obs.column_features[:] /= self.column_ema
obs.row_features[:] /= self.row_ema
return obs
```

Here, you can notice how we used the constructor to customize the coefficient of the
exponential moving average.
Note also that we inherited the `before_reset()`

method which does not
return anything: this method is called at the begining of the episode by
`reset()`

and is used to reintialize the class
internal attribute on new episodes.
Finally, the `extract()`

is also called during during
`reset()`

, hence the `if`

else `else`

condition.
Both these methods call the parent method to let it do its own initialization/resetting.

Warning

The scaling shown in this example is naive implementation meant to showcase the use of observation function. For proper scaling functions consider Scikit-Learn Scalers

## Writing a Function from Scratch

The `ObservationFunction`

and `RewardFunction`

classes don’t do
anything more than what is explained in the previous section.
This means that to create new function in Python, one can simply create a class with the previous
methods.

For instance, we can create a `StochasticReward`

function that will wrap any given
`RewardFunction`

, and with some probability return either the given reward or
0.

```
import random
class StochasticReward:
def __init__(self, reward_function, probability=0.05):
self.reward_function = reward_function
self.probability = probability
def before_reset(self, model):
self.reward_function.before_reset(model)
def extract(self, model, done):
# Unconditionally getting reward as reward_funcition.extract may have side effects
reward = self.reward_function.extract(model, done)
if random.random() < probability:
return 0.0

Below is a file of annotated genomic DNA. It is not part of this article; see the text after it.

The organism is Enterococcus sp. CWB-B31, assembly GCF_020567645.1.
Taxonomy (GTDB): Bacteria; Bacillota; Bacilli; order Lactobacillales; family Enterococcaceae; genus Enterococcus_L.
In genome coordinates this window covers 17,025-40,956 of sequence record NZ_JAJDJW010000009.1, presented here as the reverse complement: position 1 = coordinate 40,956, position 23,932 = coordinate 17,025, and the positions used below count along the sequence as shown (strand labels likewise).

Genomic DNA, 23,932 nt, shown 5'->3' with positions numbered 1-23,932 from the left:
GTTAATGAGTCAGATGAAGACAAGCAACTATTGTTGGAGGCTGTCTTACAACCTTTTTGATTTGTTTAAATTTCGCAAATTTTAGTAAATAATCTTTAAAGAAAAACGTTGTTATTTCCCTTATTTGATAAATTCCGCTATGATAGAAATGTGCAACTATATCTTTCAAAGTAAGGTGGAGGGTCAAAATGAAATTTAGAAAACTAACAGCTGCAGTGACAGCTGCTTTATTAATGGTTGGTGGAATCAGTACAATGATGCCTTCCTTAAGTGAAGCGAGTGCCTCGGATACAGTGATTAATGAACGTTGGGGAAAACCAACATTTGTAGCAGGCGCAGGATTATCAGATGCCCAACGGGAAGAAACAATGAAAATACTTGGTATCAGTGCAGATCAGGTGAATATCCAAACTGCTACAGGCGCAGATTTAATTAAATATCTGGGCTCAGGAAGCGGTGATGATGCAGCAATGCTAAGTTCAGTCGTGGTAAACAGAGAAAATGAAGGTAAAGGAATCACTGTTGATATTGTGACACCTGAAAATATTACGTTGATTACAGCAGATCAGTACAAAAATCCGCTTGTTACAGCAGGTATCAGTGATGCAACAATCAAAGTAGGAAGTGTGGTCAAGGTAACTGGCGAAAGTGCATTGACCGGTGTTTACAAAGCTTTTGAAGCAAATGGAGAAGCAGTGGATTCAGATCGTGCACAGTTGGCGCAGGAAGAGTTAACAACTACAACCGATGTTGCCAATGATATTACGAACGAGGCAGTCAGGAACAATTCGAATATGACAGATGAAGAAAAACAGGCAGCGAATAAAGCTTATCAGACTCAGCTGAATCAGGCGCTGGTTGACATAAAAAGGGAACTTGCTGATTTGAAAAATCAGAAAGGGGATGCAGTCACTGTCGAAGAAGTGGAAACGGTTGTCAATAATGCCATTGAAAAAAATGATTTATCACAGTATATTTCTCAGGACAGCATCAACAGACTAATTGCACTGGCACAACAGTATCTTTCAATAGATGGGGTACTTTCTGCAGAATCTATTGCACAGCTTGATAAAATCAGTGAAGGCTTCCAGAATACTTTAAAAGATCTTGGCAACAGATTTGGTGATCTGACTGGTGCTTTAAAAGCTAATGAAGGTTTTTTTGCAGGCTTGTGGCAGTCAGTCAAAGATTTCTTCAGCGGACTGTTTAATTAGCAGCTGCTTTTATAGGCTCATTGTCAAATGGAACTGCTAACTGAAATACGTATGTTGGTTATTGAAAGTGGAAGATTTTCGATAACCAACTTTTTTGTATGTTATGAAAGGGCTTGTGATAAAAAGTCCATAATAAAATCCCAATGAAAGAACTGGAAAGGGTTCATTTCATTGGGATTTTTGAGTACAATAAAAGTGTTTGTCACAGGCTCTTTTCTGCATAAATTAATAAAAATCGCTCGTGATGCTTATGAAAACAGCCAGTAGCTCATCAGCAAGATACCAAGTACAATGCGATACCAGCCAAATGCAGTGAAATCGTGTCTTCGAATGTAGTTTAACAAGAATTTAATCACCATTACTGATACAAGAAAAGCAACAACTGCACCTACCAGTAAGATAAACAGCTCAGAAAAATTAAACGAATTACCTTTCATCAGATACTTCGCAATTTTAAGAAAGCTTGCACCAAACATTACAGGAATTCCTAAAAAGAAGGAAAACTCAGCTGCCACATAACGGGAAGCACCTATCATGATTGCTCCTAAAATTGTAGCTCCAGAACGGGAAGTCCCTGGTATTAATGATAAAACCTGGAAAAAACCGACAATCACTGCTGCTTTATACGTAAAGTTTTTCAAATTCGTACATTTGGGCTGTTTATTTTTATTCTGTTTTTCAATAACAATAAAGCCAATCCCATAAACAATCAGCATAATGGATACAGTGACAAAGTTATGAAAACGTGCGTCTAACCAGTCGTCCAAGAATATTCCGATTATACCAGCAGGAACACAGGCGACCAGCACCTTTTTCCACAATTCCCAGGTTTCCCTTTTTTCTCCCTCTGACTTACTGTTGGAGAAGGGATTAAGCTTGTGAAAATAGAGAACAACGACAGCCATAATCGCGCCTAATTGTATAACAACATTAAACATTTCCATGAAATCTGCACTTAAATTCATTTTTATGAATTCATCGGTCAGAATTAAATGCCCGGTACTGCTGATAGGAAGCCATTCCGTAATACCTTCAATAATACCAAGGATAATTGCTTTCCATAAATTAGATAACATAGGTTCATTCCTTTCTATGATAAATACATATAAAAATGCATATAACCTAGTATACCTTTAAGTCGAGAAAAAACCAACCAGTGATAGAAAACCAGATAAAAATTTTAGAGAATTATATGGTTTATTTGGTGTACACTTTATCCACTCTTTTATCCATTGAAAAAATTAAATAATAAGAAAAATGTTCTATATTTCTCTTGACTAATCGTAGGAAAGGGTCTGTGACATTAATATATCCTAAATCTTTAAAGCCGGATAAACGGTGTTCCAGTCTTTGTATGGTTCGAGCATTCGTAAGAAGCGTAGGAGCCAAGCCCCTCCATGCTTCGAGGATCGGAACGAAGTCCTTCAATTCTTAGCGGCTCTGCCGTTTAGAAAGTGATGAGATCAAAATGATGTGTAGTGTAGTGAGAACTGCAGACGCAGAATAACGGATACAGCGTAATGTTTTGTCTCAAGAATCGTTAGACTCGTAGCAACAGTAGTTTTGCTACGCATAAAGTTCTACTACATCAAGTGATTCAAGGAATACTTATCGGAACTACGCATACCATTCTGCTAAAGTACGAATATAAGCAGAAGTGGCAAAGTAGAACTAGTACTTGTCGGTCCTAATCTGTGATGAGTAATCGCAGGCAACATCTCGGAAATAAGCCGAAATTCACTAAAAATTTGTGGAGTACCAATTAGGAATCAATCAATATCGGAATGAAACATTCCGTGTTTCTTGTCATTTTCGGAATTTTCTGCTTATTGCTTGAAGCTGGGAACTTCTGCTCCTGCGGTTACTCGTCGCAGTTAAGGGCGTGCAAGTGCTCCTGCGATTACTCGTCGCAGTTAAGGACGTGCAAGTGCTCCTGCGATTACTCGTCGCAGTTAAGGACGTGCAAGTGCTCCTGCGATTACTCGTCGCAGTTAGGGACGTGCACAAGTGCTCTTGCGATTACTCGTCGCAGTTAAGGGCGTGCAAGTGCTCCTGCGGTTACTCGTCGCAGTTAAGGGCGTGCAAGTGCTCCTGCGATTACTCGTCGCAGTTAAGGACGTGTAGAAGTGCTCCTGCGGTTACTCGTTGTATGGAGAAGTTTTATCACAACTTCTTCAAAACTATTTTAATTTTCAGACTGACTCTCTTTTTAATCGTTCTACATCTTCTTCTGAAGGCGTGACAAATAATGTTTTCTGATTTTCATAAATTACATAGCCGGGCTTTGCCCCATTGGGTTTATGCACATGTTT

else:
return reward
```

The resulting class is a perfectly valid reward function which can be used in any environment, for example as follows.

```
>> stochastic_lpiterations = StochaticReward(-ecole.reward.LpIteration, probability=0.1)
>> env = ecole.environment.Branching(reward_function=stochastic_lpiterations)
```

## Using PySCIPOpt

The extraction functions described on this page, by definition, aim to extract information from the solver about the state of the process. An excellent reason to create or extend a reward function is to access information not provided by the default functions in Ecole. To do so in Python, one might want to use PyScipOpt, the official Python interface to SCIP.

In `PySCIPOpt`, the state of the SCIP solver is stored in an ``pyscipopt.Model`

object. This is closely related to,
but not quite the same, as Ecole’s `Model`

class. For a number of reasons (such as C++ compatibility),
the two classes don’t coincide. However, for ease of use, it is possible to convert back and forth without any copy.

Using `ecole.scip.Model.as_pyscipopt()`

, one can get a `pyscipopt.Model`

that shares its
internal data with `ecole.scip.Model`

. Conversely, given a `pyscipopt.Model`

, it is possible to to create a `ecole.scip.Model`

using the static method `ecole.scip.Model.from_pyscipopt()`

.